Fun astronomy facts to impress your friends with!
1st –Don’t be fooled! Looking to the west around 9 o’clock tonight you will see a group of 7 stars that look like the Little Dipper. This is actually the Pleiades star cluster.
2nd – The next two weeks of April will be your last chance to see Orion the Hunter early in the evening until next fall. Looking to the west around 10 o’clock you will see this winter constellation.
3rd – Looking to the west around 9 o’clock tonight you will see the waxing crescent moon. Look above and to the left of the moon to see the red star Aldebaran which is about 65 light years away!
4th – Public telescope viewing will be held the James S. McDonnell Planetarium tonight with the St. Louis Astronomical Society.
5th – Looking to the southwest around 10 o’clock tonight you will see the brightest star of the night sky. This star is called Sirius the Dog Star and it is about 8 light years away!
6th –Looking to the southwest around 9 o’clock tonight you will see the First Quarter Moon next to Jupiter. The moon is 1.2 light seconds away while Jupiter is about 43 light minutes away!
7th – Looking to the southeast around 11 o’clock you will see Mars high above Saturn. Looking to the west at the same time you will see Jupiter near the Moon.
8th – Mars is at opposition today. During opposition, Mars is closer to Earth and best for observing in telescopes. Today you will see Mars from a little after sunset to just before sunrise.
9th – James S. McDonnell was born on this date in 1899. He founded the St. Louis-based McDonnell Aircraft Company in 1939. The James S. McDonnell planetarium is named in his honor.
10th –Looking high in the southeast around 9 o’clock tonight you will see the waxing gibbous moon next to the star Regulus. This star is about 79 light years away!
11th – Looking to the west around 9 o’clock tonight you will see a group of stars that look like the letter “V”. This group of stars is the Hyades star cluster.
12th – On this date in 1981 was the first space shuttle launch. Space Shuttle Columbia carried astronauts John Young and Robert Crippen for a two day and six hour flight.
13th –Looking to the southeast around 9 o’clock tonight you will see the waxing gibbous moon just above and to the right of Mars. You could fit 2 Earth moons across Mars!
14th – Tonight the moon will enter the Earth’s shadow in a total lunar eclipse. The moon will enter the darker shadow around 12:58 a.m. and will be in totality around 2:07 a.m.
15th – The moon was full at 2:42 this morning and was known as the full pink moon because of the pink flowers known as wild ground phlox that bloom at this time of the year.
16th –On this date in 1963 the James S. McDonnell planetarium first opened. The planetarium continues to share the wonders of the sky through public telescope viewing, every first Friday!
17th – On this date in 1970, the Apollo 13 crew safely returned to Earth. Due to a malfunction the crew had to abort the lunar landing.
18th – Looking to the southeast around 10 o’clock tonight you will see the bright blue-white star Spica. This star is part of Virgo the Maiden and is around 250 light years away!
19th – On this date in 1971 the first space station, Salyut 1, was put into orbit. To learn where you can see the International Space Station in the sky visit http://www.jsc.nasa.gov/sightings/.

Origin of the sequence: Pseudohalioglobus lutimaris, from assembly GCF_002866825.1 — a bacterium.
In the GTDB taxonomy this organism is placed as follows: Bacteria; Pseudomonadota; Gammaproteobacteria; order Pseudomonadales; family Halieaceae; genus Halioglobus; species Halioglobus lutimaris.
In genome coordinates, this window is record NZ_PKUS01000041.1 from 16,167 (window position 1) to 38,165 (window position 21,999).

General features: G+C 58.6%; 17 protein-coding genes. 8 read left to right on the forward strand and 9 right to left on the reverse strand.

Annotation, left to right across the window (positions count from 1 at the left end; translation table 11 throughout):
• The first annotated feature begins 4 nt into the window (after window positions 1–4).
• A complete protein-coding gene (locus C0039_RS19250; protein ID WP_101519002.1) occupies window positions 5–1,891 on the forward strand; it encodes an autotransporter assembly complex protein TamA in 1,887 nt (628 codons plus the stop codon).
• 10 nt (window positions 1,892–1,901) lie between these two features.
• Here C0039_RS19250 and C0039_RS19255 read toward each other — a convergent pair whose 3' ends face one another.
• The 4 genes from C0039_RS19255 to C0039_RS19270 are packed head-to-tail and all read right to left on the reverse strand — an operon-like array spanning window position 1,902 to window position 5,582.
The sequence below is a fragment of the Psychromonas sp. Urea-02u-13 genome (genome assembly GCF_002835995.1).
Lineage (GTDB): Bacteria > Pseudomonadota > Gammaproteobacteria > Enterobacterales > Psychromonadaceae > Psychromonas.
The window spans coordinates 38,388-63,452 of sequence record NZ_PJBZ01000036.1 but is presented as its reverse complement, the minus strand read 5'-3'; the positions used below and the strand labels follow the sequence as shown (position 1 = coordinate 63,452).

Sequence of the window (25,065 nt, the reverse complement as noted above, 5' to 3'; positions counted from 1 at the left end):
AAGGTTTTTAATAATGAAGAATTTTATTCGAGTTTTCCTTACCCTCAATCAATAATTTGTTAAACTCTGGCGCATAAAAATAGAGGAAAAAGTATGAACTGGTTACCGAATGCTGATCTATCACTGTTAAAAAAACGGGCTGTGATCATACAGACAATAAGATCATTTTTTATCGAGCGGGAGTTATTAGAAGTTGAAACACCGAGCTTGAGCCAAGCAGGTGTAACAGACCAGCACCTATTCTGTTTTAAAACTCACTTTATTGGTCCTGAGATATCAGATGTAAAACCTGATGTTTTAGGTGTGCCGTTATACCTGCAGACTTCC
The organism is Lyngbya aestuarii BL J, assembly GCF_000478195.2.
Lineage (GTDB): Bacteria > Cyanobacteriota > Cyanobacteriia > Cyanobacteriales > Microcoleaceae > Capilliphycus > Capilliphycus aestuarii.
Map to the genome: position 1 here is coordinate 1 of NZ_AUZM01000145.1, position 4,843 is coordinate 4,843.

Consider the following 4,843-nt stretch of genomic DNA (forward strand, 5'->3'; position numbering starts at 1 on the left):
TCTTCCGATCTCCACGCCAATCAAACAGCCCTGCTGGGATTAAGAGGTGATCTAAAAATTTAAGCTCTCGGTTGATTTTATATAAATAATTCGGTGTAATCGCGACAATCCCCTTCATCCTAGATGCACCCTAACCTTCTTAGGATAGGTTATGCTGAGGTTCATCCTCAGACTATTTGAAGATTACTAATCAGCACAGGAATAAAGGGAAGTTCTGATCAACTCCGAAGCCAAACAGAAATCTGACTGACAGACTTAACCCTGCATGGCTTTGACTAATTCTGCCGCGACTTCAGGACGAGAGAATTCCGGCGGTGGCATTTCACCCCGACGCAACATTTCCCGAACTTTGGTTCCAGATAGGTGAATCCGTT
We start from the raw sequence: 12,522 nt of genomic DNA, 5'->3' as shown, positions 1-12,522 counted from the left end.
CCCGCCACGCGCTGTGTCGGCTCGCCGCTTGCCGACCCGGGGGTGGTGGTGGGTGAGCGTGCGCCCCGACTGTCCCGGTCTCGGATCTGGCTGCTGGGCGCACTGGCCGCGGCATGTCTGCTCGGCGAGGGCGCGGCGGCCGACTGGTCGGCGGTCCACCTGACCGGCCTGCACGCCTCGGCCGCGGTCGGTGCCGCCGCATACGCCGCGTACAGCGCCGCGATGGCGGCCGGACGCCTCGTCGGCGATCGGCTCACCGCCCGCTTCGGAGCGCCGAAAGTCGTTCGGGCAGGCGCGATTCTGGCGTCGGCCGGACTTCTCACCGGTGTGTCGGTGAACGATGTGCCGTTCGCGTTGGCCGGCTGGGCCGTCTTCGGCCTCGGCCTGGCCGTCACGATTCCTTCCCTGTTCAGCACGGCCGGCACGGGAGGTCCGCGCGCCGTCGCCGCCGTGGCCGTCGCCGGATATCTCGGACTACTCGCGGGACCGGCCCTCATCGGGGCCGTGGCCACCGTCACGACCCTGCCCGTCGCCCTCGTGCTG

20th –Looking to the southwest around 5 o’clock tomorrow morning you will see Saturn above and to the left of Mars. Looking to the southeast you will see the moon and Venus just above the horizon.
21st – Looking to the southeast around 9 o’clock you will see 4 stars that form the spring diamond. You can follow the handle of the Big Dipper in a curved path to find Arcturus which is one of the stars of the diamond.
22nd – Today is Earth Day. Earth is the only planet in the solar system with large amounts of liquid water at the surface. Celebrate the day by conserving this natural resource.
23rd – Looking toward the center of the sky around 9 o’clock tonight you will see a group of stars that look like a backwards question mark. This pattern is called the sickle and is the head of Leo the Lion.
24th – On this date in 1990 the Hubble Space Telescope was carried into orbit aboard the shuttle Discovery. You can see the amazing images captured by the HST at www.hubblesite.org.
25th – Looking to the east around 9 o’clock tonight you will see a group of stars that form a kite. This is the constellation Boötes the Herdsman.
26th – Looking to the southeast around 6 o’clock tomorrow morning and you will see the waning crescent moon to the left of Venus. You could fit 2 Earth moons across the diameter of Venus!
27th – Looking to the northeast around 9 o’clock tonight you will see the Big Dipper. If you look at the middle of the dipper’s handle you will see 2 stars. The dimmer of the two is called Alcor.
28th – Looking to the west around 10 o’clock tonight you will see the bright stars Pollux and Castor. These stars are part of the constellation Gemini the Twins.
29th – Looking to the northwest around 9 o’clock tonight you will see a group of stars that look like the letter “w”. This is the constellation Cassiopeia the Queen.
30th– Looking near the center of the sky around 5 o’clock tomorrow morning you will see 3 bright stars that form the Summer Triangle. You will see this pattern earlier at night during the summer!